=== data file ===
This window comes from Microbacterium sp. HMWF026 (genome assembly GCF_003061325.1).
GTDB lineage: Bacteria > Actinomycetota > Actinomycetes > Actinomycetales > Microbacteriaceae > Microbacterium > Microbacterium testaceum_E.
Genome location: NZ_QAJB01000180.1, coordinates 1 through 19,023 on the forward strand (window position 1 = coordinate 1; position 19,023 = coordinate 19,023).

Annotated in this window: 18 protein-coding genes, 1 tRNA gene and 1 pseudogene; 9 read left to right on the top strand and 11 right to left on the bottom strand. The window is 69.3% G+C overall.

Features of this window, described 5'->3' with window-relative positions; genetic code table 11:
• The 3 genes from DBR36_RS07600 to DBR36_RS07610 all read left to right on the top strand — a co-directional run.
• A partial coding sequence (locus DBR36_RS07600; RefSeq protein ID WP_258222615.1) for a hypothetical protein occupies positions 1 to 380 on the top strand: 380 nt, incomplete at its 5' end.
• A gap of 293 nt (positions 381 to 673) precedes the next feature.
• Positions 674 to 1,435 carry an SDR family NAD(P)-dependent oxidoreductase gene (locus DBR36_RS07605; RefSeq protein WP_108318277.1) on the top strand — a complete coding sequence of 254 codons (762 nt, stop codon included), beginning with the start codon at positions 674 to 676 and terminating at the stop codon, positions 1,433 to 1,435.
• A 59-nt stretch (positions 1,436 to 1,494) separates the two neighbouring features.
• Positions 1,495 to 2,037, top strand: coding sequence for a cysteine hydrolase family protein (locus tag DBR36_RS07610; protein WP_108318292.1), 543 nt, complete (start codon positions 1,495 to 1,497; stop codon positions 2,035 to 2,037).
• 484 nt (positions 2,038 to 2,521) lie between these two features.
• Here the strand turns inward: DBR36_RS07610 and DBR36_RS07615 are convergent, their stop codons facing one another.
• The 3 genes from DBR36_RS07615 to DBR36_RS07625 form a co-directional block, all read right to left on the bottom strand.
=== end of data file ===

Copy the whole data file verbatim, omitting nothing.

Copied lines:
This window comes from Microbacterium sp. HMWF026 (genome assembly GCF_003061325.1).
GTDB lineage: Bacteria > Actinomycetota > Actinomycetes > Actinomycetales > Microbacteriaceae > Microbacterium > Microbacterium testaceum_E.
Genome location: NZ_QAJB01000180.1, coordinates 1 through 19,023 on the forward strand (window position 1 = coordinate 1; position 19,023 = coordinate 19,023).

Annotated in this window: 18 protein-coding genes, 1 tRNA gene and 1 pseudogene; 9 read left to right on the top strand and 11 right to left on the bottom strand. The window is 69.3% G+C overall.

Features of this window, described 5'->3' with window-relative positions; genetic code table 11:
• The 3 genes from DBR36_RS07600 to DBR36_RS07610 all read left to right on the top strand — a co-directional run.
• A partial coding sequence (locus DBR36_RS07600; RefSeq protein ID WP_258222615.1) for a hypothetical protein occupies positions 1 to 380 on the top strand: 380 nt, incomplete at its 5' end.
• A gap of 293 nt (positions 381 to 673) precedes the next feature.
• Positions 674 to 1,435 carry an SDR family NAD(P)-dependent oxidoreductase gene (locus DBR36_RS07605; RefSeq protein WP_108318277.1) on the top strand — a complete coding sequence of 254 codons (762 nt, stop codon included), beginning with the start codon at positions 674 to 676 and terminating at the stop codon, positions 1,433 to 1,435.
• A 59-nt stretch (positions 1,436 to 1,494) separates the two neighbouring features.
• Positions 1,495 to 2,037, top strand: coding sequence for a cysteine hydrolase family protein (locus tag DBR36_RS07610; protein WP_108318292.1), 543 nt, complete (start codon positions 1,495 to 1,497; stop codon positions 2,035 to 2,037).
• 484 nt (positions 2,038 to 2,521) lie between these two features.
• Here the strand turns inward: DBR36_RS07610 and DBR36_RS07615 are convergent, their stop codons facing one another.
• The 3 genes from DBR36_RS07615 to DBR36_RS07625 form a co-directional block, all read right to left on the bottom strand.